As well as a 64 page full-length comic story, Sherlock Holmes and The Empire Builders The Gene Genie Volume One will also include an 8 page colour section featuring art by the likes of Liam Sharp, Bill Sienkiewicz, Shawn Martinbrough and Barry Kitson and interviews with the series creators as well as character sketches by Bennett and script pages by the writer.

PCS Review:

This graphic novella is definitely a fun read. Joel Meadows has crafted a very interesting story and Andy Bennett delivers a compelling visual narrative in this book. The story brings a retired Sherlock Holmes back into the game and has much of the feel of classic Holmes mystery.

This first volume brings the reader through a coincidental series of events that result in a massive plot twist. We don’t want to share too much of the plot, but it is really well thought-out and executed. Meadows use of dialogue and pacing are impressive, and Bennett’s page layout and panel structures are top notch. We certainly enjoyed this story and look forward to what unfolds in Volume Two of this series.


Also, we interviewed writer Joel Meadows about this book last year, you can check out that interview here.

With Further Ado #288: Brit Brilliance – Hope and Holmes

With Further Ado #288: Brit Brilliance – Hope and Holmes

Andrew Sumner of Titan Books just zoomed into one of my Ithaca College classes, as he frequently does. Andrew is one of those guys who gets students to open their eyes that much wider – and imagine new possibilities. And like so many Brits, he does it in a way that’s fun and engaging from start to finish.

I was reflecting on a couple of other British efforts I’ve recently been enthralled with and wanted to shine the spotlight on them too.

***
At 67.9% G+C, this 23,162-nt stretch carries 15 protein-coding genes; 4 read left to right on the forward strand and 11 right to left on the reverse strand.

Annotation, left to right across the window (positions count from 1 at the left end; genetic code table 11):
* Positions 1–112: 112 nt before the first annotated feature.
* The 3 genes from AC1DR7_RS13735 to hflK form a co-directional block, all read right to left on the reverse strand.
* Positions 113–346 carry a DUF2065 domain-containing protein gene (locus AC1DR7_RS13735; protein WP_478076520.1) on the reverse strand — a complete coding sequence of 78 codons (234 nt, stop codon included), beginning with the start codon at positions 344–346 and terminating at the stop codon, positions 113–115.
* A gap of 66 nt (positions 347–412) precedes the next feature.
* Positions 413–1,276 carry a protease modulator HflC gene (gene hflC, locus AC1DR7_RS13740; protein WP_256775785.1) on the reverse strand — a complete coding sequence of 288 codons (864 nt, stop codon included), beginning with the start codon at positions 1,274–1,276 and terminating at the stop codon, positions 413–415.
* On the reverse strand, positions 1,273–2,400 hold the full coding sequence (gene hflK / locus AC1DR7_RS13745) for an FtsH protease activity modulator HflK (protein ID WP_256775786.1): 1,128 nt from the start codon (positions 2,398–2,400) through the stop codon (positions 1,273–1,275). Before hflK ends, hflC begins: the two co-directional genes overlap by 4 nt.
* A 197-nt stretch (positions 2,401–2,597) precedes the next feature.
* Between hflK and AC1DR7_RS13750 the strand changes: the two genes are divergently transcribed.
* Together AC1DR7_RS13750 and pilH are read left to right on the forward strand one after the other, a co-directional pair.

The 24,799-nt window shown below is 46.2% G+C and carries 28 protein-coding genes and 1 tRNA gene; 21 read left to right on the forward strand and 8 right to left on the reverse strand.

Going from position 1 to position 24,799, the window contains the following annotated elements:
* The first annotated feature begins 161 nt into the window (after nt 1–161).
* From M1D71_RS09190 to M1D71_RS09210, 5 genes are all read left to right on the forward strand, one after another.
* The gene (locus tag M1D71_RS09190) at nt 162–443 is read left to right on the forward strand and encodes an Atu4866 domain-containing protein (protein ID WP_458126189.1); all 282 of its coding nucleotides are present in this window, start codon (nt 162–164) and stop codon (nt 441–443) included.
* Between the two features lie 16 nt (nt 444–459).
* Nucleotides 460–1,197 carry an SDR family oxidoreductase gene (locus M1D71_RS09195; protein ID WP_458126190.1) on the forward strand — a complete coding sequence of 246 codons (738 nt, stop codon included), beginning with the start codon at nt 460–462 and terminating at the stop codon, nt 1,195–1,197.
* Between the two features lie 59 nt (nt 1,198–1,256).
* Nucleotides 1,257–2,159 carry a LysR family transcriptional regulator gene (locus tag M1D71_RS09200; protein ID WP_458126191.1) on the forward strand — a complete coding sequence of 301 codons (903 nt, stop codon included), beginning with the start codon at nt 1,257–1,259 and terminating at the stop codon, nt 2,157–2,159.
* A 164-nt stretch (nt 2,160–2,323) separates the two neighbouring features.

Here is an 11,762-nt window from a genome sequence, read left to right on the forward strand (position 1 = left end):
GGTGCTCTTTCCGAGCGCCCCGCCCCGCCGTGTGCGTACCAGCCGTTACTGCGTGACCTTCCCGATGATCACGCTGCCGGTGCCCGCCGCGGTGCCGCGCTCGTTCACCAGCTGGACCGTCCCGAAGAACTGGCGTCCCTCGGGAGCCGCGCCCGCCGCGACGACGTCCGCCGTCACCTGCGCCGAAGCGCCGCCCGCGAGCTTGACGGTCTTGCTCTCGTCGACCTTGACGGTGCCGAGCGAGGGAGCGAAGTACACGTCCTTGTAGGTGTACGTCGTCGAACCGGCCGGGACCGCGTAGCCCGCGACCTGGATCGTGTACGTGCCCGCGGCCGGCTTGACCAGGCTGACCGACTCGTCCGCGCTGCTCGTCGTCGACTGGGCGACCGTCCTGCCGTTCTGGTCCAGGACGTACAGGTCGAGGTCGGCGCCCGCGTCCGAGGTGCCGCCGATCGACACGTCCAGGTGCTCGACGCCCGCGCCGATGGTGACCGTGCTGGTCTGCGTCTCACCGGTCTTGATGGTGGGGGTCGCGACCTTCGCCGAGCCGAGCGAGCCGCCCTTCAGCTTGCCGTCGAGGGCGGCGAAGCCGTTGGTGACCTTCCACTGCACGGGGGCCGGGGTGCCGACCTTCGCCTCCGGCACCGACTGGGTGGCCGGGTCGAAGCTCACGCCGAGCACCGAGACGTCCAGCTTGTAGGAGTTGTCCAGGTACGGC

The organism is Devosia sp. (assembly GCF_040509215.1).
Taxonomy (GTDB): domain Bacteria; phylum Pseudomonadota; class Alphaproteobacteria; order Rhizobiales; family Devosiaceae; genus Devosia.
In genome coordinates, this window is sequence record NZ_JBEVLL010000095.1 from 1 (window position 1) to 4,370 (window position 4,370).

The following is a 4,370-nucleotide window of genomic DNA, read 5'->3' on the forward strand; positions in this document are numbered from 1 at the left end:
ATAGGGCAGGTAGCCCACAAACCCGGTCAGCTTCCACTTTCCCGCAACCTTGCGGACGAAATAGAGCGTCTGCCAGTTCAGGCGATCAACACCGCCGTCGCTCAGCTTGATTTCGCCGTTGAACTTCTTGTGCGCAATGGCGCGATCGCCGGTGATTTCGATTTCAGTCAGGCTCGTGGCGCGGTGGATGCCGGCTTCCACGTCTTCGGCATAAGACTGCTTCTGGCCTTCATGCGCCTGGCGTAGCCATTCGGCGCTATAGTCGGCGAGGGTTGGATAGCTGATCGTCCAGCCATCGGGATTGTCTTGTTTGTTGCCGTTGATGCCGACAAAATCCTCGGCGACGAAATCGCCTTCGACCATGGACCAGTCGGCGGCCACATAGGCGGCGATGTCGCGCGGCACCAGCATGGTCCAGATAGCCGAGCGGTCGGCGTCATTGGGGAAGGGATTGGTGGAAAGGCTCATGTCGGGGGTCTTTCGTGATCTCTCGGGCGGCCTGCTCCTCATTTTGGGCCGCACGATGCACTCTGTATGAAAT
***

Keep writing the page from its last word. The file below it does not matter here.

Hope

Jimmy Broxton is a brilliant British comics artist, who, like many comic characters, uses a secret identity. (Fancy people call it a pseudonym.) There’s nothing with that. I’ve enjoyed his work on projects like Goldtiger and Vampirella, but I worry I miss much of his UK focused work. Continue reading “With Further Ado #288: Brit Brilliance – Hope and Holmes”

With Further Ado #281: Evangeline and Back Issue Magazine

With Further Ado #281: Evangeline and Back Issue Magazine

Back Issue Magazine #149 focuses on “80s Indie Heroes”. There’s a wonderful interview with Don Simpson focusing on Megaton Man (and more), Jarrod Buttery has a fantastic article on an old favorite, Aztec Ace, and there’s so much from outstanding creators like Steven Grant, Doug Moench, Chris Warner -and more.

For this issue, I contributed an article on Evangeline. It was a fascinating 80s series about, in essence, a nun with a gun. It was engaging, fresh, and then it was gone. Here’s an excerpt from my article: Continue reading “With Further Ado #281: Evangeline and Back Issue Magazine”

With Further Ado #279: Torn from the Headlines – Trucks and Heat Vision

With Further Ado #279: Torn from the Headlines – Trucks and Heat Vision